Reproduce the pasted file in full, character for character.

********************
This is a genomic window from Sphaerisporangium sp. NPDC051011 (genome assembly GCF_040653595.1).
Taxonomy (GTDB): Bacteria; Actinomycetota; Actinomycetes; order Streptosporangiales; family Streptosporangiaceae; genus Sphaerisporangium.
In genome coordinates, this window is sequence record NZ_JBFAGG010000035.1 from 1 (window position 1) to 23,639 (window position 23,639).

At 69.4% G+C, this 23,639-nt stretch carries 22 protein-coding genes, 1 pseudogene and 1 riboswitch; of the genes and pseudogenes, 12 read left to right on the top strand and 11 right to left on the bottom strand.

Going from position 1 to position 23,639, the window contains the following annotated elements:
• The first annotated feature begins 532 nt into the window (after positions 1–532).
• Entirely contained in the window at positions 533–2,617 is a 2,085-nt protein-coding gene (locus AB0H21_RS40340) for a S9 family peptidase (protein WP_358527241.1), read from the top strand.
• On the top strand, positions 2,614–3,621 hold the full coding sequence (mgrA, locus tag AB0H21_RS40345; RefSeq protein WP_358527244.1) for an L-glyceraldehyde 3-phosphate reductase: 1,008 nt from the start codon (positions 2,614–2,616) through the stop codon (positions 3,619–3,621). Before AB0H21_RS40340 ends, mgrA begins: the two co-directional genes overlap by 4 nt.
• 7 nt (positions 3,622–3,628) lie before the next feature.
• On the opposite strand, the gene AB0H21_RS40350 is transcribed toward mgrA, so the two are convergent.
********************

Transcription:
This is a genomic window from Sphaerisporangium sp. NPDC051011 (genome assembly GCF_040653595.1).
Taxonomy (GTDB): Bacteria; Actinomycetota; Actinomycetes; order Streptosporangiales; family Streptosporangiaceae; genus Sphaerisporangium.
In genome coordinates, this window is sequence record NZ_JBFAGG010000035.1 from 1 (window position 1) to 23,639 (window position 23,639).

At 69.4% G+C, this 23,639-nt stretch carries 22 protein-coding genes, 1 pseudogene and 1 riboswitch; of the genes and pseudogenes, 12 read left to right on the top strand and 11 right to left on the bottom strand.

Going from position 1 to position 23,639, the window contains the following annotated elements:
• The first annotated feature begins 532 nt into the window (after positions 1–532).
• Entirely contained in the window at positions 533–2,617 is a 2,085-nt protein-coding gene (locus AB0H21_RS40340) for a S9 family peptidase (protein WP_358527241.1), read from the top strand.
• On the top strand, positions 2,614–3,621 hold the full coding sequence (mgrA, locus tag AB0H21_RS40345; RefSeq protein WP_358527244.1) for an L-glyceraldehyde 3-phosphate reductase: 1,008 nt from the start codon (positions 2,614–2,616) through the stop codon (positions 3,619–3,621). Before AB0H21_RS40340 ends, mgrA begins: the two co-directional genes overlap by 4 nt.
• 7 nt (positions 3,622–3,628) lie before the next feature.
• On the opposite strand, the gene AB0H21_RS40350 is transcribed toward mgrA, so the two are convergent.